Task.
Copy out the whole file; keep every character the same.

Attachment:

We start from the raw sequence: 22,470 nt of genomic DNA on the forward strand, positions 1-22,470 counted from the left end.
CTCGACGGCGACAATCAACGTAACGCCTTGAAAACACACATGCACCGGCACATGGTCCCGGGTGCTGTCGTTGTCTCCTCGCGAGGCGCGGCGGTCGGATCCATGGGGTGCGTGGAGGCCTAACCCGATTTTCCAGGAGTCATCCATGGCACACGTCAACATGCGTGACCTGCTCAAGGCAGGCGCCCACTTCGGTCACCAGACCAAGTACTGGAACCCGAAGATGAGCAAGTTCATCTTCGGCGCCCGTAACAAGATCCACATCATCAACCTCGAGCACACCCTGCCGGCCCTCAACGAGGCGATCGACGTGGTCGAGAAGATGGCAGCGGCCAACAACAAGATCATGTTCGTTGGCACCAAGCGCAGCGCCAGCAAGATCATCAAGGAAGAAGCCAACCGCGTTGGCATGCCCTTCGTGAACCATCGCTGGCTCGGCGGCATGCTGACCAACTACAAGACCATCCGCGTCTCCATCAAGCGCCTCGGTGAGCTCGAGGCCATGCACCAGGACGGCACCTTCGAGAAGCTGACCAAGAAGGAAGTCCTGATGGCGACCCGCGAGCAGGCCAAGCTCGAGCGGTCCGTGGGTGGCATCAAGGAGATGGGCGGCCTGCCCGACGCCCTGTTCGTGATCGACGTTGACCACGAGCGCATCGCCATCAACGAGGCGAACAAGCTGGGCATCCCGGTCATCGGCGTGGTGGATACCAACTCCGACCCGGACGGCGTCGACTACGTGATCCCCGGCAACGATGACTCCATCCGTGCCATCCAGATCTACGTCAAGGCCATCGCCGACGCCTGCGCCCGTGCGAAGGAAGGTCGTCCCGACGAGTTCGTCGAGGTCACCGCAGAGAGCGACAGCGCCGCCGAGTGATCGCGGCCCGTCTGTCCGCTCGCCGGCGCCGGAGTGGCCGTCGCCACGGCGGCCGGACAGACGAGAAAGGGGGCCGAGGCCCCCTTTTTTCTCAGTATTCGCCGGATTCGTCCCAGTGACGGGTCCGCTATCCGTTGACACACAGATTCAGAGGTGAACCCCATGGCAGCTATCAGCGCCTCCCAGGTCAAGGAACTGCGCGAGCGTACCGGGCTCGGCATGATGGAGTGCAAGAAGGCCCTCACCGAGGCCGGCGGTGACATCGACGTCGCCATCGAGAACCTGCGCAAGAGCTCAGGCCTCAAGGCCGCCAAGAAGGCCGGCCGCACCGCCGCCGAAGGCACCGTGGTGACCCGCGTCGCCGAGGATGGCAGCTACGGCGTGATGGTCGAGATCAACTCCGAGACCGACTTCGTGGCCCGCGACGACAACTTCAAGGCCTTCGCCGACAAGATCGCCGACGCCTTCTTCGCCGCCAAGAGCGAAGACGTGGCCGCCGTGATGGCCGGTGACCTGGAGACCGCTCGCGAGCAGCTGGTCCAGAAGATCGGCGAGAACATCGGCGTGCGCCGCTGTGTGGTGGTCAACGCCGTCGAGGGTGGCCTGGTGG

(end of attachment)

We start from the raw sequence: 22,470 nt of genomic DNA on the forward strand, positions 1-22,470 counted from the left end.
CTCGACGGCGACAATCAACGTAACGCCTTGAAAACACACATGCACCGGCACATGGTCCCGGGTGCTGTCGTTGTCTCCTCGCGAGGCGCGGCGGTCGGATCCATGGGGTGCGTGGAGGCCTAACCCGATTTTCCAGGAGTCATCCATGGCACACGTCAACATGCGTGACCTGCTCAAGGCAGGCGCCCACTTCGGTCACCAGACCAAGTACTGGAACCCGAAGATGAGCAAGTTCATCTTCGGCGCCCGTAACAAGATCCACATCATCAACCTCGAGCACACCCTGCCGGCCCTCAACGAGGCGATCGACGTGGTCGAGAAGATGGCAGCGGCCAACAACAAGATCATGTTCGTTGGCACCAAGCGCAGCGCCAGCAAGATCATCAAGGAAGAAGCCAACCGCGTTGGCATGCCCTTCGTGAACCATCGCTGGCTCGGCGGCATGCTGACCAACTACAAGACCATCCGCGTCTCCATCAAGCGCCTCGGTGAGCTCGAGGCCATGCACCAGGACGGCACCTTCGAGAAGCTGACCAAGAAGGAAGTCCTGATGGCGACCCGCGAGCAGGCCAAGCTCGAGCGGTCCGTGGGTGGCATCAAGGAGATGGGCGGCCTGCCCGACGCCCTGTTCGTGATCGACGTTGACCACGAGCGCATCGCCATCAACGAGGCGAACAAGCTGGGCATCCCGGTCATCGGCGTGGTGGATACCAACTCCGACCCGGACGGCGTCGACTACGTGATCCCCGGCAACGATGACTCCATCCGTGCCATCCAGATCTACGTCAAGGCCATCGCCGACGCCTGCGCCCGTGCGAAGGAAGGTCGTCCCGACGAGTTCGTCGAGGTCACCGCAGAGAGCGACAGCGCCGCCGAGTGATCGCGGCCCGTCTGTCCGCTCGCCGGCGCCGGAGTGGCCGTCGCCACGGCGGCCGGACAGACGAGAAAGGGGGCCGAGGCCCCCTTTTTTCTCAGTATTCGCCGGATTCGTCCCAGTGACGGGTCCGCTATCCGTTGACACACAGATTCAGAGGTGAACCCCATGGCAGCTATCAGCGCCTCCCAGGTCAAGGAACTGCGCGAGCGTACCGGGCTCGGCATGATGGAGTGCAAGAAGGCCCTCACCGAGGCCGGCGGTGACATCGACGTCGCCATCGAGAACCTGCGCAAGAGCTCAGGCCTCAAGGCCGCCAAGAAGGCCGGCCGCACCGCCGCCGAAGGCACCGTGGTGACCCGCGTCGCCGAGGATGGCAGCTACGGCGTGATGGTCGAGATCAACTCCGAGACCGACTTCGTGGCCCGCGACGACAACTTCAAGGCCTTCGCCGACAAGATCGCCGACGCCTTCTTCGCCGCCAAGAGCGAAGACGTGGCCGCCGTGATGGCCGGTGACCTGGAGACCGCTCGCGAGCAGCTGGTCCAGAAGATCGGCGAGAACATCGGCGTGCGCCGCTGTGTGGTGGTCAACGCCGTCGAGGGTGGCCTGGTGG